Garen Armstrong is a successful businessman in Kansas City. On his website, he describes himself as a Christian, entrepreneur, and business developer. Yet Garen Armstrong also describes himself first in his list of monikers as a servant leader.
The best description of servant leadership—and best example—was none other than Jesus Christ. He said in Matthew 20:27, “And whosoever will be chief among you, let him be your servant:”
Here are just four of Christ’s leadership qualities that teach us about servant leadership:
Practice What You Preach
Among Jesus’ fiercest enemies were the Jewish clergy. He said of them, “…whatsoever they bid you observe, that observe and do; but do not ye after their works: for they say, and do not.” (Matthew 23:3)
Don’t be a “do as I say, not as I do” leader. Enforce on yourself the same rules you enforce on subordinates; whether it be proper uniform, honesty about start and quit times, or use of work time and resources. Some leaders may not abide by or enforce rules, which makes it tough for you as a boss (“The boss in the other section doesn’t make his workers do this!”) Don’t worry about other bosses. If they want to be mediocre, that’s on them.
Lead from the Front
Jesus said in Matthew 4:19, “Follow me, and I will make you fishers of men.” He fished after men and taught His disciples to do the same. He led from the front.
Lead from the front. Don’t do your subordinates’ work for them, spend some time with them, not to micromanage but to assist. This principle is especially important for hazardous jobs like police work. A story is told of a well-loved Cleveland police chief who went with the officers on a drug raid. He asked the supervisor if he could swing the ram to smash in the door. The boss responded, a little surprised, “You’re the chief. You do what you want.”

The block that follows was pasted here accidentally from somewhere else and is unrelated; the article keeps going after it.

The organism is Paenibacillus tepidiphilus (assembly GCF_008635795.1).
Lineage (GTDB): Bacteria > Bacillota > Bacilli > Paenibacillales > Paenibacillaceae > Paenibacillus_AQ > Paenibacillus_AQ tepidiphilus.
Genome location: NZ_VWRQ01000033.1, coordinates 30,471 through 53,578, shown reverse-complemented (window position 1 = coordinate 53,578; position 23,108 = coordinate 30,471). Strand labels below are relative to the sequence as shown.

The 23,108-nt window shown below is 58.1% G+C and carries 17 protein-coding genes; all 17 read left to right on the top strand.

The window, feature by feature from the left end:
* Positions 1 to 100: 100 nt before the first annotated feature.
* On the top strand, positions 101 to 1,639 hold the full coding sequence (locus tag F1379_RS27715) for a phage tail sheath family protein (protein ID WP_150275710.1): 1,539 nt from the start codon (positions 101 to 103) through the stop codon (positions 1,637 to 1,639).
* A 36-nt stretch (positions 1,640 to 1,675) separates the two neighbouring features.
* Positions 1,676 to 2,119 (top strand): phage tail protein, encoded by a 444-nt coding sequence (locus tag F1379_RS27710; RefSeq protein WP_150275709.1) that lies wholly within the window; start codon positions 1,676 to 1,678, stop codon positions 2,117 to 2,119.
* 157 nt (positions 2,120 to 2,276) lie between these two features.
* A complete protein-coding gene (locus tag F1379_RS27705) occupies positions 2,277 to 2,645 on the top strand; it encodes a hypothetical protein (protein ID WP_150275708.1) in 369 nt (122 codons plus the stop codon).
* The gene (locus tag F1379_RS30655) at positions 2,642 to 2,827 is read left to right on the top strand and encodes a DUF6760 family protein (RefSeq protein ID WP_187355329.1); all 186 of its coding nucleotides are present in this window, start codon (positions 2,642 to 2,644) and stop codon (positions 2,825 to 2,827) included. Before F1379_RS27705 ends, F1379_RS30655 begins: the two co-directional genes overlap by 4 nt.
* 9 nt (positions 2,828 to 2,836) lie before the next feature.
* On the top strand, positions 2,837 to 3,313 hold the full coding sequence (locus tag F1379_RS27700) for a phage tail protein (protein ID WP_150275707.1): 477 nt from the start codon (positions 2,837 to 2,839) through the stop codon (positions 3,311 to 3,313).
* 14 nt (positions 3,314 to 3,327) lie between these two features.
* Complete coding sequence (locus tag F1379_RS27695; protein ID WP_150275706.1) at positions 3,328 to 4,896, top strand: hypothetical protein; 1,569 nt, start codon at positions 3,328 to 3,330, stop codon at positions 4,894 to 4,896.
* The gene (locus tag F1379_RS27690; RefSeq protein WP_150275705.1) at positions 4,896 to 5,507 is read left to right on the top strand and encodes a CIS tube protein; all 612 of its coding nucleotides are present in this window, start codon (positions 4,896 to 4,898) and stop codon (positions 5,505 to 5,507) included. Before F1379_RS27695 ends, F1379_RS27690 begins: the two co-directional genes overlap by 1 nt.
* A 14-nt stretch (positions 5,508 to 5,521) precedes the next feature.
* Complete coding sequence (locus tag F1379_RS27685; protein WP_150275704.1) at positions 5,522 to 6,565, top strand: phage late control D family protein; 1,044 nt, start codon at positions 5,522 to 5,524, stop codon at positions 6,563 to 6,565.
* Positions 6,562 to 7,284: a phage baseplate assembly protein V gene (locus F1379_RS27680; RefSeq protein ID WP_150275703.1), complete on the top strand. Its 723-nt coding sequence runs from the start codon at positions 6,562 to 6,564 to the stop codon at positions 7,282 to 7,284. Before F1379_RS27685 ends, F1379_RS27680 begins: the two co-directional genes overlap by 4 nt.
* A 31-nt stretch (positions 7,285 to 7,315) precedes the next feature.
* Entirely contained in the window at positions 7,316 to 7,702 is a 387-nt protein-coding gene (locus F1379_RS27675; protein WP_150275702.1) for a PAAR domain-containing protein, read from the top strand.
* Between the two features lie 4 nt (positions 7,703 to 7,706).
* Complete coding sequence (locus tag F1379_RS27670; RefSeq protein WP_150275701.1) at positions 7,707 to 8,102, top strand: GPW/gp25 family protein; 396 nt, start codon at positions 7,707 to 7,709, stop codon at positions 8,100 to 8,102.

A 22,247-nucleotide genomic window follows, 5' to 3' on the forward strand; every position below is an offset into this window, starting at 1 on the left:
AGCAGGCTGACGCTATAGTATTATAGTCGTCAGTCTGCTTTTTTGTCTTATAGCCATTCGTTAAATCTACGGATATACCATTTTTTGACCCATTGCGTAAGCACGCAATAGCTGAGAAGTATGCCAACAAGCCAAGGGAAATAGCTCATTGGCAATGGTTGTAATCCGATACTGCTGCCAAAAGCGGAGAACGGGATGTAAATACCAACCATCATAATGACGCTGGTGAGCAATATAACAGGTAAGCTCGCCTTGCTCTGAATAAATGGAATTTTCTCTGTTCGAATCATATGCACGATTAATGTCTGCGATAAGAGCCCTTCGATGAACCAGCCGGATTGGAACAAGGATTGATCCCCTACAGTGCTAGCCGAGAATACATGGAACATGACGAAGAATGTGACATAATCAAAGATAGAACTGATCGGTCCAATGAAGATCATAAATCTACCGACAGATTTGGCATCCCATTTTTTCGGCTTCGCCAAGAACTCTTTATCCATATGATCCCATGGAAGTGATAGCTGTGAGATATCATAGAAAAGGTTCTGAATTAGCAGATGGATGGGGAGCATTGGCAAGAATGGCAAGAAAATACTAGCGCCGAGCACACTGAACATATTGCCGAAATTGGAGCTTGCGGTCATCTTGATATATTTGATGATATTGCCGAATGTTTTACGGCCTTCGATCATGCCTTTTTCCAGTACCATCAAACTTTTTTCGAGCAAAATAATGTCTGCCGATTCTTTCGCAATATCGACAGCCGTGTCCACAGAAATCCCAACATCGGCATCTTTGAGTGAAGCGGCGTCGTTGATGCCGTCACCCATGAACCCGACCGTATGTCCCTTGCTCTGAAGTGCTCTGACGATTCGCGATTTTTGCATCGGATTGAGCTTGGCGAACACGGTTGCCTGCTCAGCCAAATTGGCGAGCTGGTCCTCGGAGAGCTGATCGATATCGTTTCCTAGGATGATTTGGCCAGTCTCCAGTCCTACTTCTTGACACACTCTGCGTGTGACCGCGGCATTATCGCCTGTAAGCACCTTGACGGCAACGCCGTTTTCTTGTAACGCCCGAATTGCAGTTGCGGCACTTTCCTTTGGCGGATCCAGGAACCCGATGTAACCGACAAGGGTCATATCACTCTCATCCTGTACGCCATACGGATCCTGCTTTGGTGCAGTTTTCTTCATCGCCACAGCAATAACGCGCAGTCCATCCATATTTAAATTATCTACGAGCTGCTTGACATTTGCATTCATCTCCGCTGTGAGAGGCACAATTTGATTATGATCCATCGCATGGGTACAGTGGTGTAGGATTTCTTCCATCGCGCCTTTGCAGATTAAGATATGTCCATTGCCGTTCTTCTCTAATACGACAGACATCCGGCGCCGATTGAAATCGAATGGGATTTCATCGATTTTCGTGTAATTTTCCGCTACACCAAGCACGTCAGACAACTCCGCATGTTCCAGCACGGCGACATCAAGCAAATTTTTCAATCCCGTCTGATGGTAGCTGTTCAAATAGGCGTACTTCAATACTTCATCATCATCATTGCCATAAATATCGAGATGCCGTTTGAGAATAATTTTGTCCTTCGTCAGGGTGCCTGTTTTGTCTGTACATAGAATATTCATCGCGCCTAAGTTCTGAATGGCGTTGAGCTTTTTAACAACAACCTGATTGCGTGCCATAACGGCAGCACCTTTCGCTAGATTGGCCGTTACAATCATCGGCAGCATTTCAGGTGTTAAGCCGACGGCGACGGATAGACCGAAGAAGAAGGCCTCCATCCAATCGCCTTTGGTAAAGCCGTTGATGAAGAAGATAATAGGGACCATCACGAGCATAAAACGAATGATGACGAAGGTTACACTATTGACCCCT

Stand for What’s Right, not What’s Popular
Jesus made it clear that following Him would have a cost. Some people weren’t willing to pay it, and they chose not to follow Him. He didn’t sell out principle for popularity.
As a leader, you sometimes have to be the bad guy who enforces discipline. As the saying goes, that’s why you get the extra pay. Your first job is to be a leader, not necessarily a friend. Your subordinates know that. Don’t let them manipulate you into compromising your principles.
Care about your subordinates as people
Christ cared about people. He helped, healed, fed, and most importantly, gave His life for people at all strata of society. His miracles were not reserved for the most important, nor for that matter for the least important.
That said, your subordinates are also people who may have personal and family problems you know nothing about. Try to get to know them personally. Don’t be nosy but show concern for their personal well-being as well as their job performance.